5 Tips on Post-Spring Break Productivity

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5 Tips on Post-Spring Break Productivity

Try it out, see if they work for you. Photo credit: Gage Northcutt

Try it out, see if they work for you. Photo credit: Gage Northcutt

Try it out, see if they work for you. Photo credit: Gage Northcutt

Try it out, see if they work for you. Photo credit: Gage Northcutt

Gage Northcutt

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Spring break for 2019 has come and gone and we are all trying to get back to the old grindstone. Coming back from beaches to books is not easy for anyone, so here are a few tips to use for reestablishing a positive work ethic for the semester:

1. Do NOT multi-task.

You may want to get everything done at once. After all, it’s simple math. Why complete one task when you can complete five?

Well, the brain may not be that simple. In a study from Stanford, it is proposed that the brain, while incredibly complex has “one fundamental mechanism” that allows for our higher cognitive functions (memory, attention, task-based actions, etc.).

The brain blocks out a lot of background stimuli to assure that you can handle tasks effectively, but this also means it must be done one at a time or else the brain’s train-of-thought can be derailed. Pun very intended because attention is key to productivity.

2. Make a list.

The power of lists compels you. This is in alliance with the first tip just to ensure you remain organized with your tasks. Be sure to be as specific as possible with your list. What are you doing? When are you doing it? How much of it is realistic to complete?

In the book “Nine Things Successful People Do Differently” by author Heidi Grant-Halvorson she emphasizes just how important the specificity is. When it comes to completing goals, the more specific the goal the more likely you are to do it. By writing it down you are now bringing the abstract into the real world, making it far less likely to be ignored.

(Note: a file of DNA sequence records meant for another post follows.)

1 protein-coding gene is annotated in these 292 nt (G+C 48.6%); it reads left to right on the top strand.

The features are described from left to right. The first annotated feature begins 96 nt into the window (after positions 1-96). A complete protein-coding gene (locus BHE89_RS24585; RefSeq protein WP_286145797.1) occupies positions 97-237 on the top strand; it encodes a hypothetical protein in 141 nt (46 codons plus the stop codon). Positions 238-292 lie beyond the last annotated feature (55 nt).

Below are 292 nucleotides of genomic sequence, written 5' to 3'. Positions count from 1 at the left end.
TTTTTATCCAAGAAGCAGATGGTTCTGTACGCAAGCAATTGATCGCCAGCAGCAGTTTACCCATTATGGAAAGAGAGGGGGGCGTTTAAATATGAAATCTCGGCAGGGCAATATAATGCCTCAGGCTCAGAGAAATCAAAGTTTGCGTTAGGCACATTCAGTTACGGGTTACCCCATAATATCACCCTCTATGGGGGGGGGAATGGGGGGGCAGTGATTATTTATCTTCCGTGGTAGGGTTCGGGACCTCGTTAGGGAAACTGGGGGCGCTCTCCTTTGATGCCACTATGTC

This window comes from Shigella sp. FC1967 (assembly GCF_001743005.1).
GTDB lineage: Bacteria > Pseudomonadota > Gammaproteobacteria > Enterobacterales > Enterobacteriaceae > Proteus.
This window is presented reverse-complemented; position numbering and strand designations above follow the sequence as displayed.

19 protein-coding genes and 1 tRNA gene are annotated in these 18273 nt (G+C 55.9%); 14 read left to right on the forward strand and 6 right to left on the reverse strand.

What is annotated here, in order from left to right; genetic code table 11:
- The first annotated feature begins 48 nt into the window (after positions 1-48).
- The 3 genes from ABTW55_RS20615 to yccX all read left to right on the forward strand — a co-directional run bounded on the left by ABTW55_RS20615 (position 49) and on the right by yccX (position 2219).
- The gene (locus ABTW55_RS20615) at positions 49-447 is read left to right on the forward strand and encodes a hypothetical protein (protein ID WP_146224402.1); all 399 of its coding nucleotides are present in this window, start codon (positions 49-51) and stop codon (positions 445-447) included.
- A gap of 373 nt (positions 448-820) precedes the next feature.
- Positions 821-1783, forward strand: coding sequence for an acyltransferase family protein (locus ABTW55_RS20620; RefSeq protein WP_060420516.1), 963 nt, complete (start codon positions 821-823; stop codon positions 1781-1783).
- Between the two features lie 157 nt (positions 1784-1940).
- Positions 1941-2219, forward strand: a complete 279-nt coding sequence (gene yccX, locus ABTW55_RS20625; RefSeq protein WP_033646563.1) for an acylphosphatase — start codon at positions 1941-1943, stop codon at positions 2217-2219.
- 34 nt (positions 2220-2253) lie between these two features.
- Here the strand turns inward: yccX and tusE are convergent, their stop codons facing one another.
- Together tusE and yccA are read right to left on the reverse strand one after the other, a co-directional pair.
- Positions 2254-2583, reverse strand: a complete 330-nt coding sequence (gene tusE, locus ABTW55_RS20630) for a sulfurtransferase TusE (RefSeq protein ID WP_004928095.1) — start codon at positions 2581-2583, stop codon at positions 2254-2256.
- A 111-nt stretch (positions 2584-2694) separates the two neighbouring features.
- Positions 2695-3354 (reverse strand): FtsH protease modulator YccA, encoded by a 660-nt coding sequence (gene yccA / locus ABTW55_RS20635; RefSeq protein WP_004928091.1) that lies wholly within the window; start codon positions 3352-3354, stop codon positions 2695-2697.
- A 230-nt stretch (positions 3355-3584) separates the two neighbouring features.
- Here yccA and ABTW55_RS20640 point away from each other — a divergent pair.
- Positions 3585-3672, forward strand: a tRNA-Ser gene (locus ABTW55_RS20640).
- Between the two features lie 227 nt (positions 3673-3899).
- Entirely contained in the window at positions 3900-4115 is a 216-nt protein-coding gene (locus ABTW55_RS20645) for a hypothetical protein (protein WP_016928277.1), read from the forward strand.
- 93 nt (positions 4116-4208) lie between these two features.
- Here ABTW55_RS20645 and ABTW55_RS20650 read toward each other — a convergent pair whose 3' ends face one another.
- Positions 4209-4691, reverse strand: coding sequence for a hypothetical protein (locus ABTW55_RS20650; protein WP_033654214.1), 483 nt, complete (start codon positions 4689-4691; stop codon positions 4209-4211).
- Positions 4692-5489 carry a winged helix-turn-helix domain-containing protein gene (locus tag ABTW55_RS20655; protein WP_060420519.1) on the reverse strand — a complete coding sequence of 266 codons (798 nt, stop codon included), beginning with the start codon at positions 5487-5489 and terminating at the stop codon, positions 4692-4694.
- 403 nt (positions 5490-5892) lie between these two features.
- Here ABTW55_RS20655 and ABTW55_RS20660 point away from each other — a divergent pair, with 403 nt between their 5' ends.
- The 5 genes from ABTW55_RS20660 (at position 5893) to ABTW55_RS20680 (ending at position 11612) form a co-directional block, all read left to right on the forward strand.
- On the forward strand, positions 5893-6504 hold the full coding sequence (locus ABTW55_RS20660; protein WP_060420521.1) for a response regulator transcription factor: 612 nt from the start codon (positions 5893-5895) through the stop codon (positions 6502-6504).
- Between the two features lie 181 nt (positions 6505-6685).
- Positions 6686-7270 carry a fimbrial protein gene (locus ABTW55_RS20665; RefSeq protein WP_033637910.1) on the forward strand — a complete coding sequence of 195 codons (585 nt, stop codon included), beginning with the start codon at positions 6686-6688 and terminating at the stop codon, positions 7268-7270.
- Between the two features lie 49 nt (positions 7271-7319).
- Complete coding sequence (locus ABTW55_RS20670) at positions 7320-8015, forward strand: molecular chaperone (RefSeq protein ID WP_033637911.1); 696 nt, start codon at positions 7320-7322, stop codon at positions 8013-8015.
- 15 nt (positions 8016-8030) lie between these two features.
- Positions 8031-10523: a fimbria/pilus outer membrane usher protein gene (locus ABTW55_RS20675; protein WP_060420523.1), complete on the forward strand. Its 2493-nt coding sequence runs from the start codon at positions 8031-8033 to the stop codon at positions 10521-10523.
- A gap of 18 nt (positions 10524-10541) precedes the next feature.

3. Avoid the dark.

Multiple studies suggest that being in more well-lit areas help to increase awareness and productivity. This has to do with our circadian rhythm which is the biological clock that tells us when it is time to be awake and asleep.

If you are around more light, your brain is more awake and alert as you would be during the day. Same goes for the dark, you feel more relaxed and passive as you would at night. Best to have the lights on in your room so you can have the lights on in your head.

4. Be happy.

Now that sounds vague but hear me out. When you are happier you are more creative and willing to do things.

Have you ever had to do something you hated? Have you ever had to do something you loved? Which one were you better at doing? Most likely you would’ve chosen the happier option. When you are in a good mood you tend to do a better job.

If you chose the latter then you may be a masochist.

5. Strike a pose.

You may have viewed the TED Talk with Amy Cuddy on “high-power poses.” According to Cuddy’s talk, our bodies seem to have more influence on our minds than some may think. When we are more expressive and appear more confident, our behavior tends to reflect that.

Take a second between each task and try power posing. This will help you to feel ready and more willing to take on your work like the superhero you are and appear to be.

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It may seem rough at first, but with a few small behavior changes, we’ll be ready to finish our semester strong. Stay safe getting back . Hope your break was great and the rest of Spring 2019 will be even better. Good luck out there!

Gage Northcutt can be reached at [email protected]theorion.com or @GageNorthcutt on Twitter.

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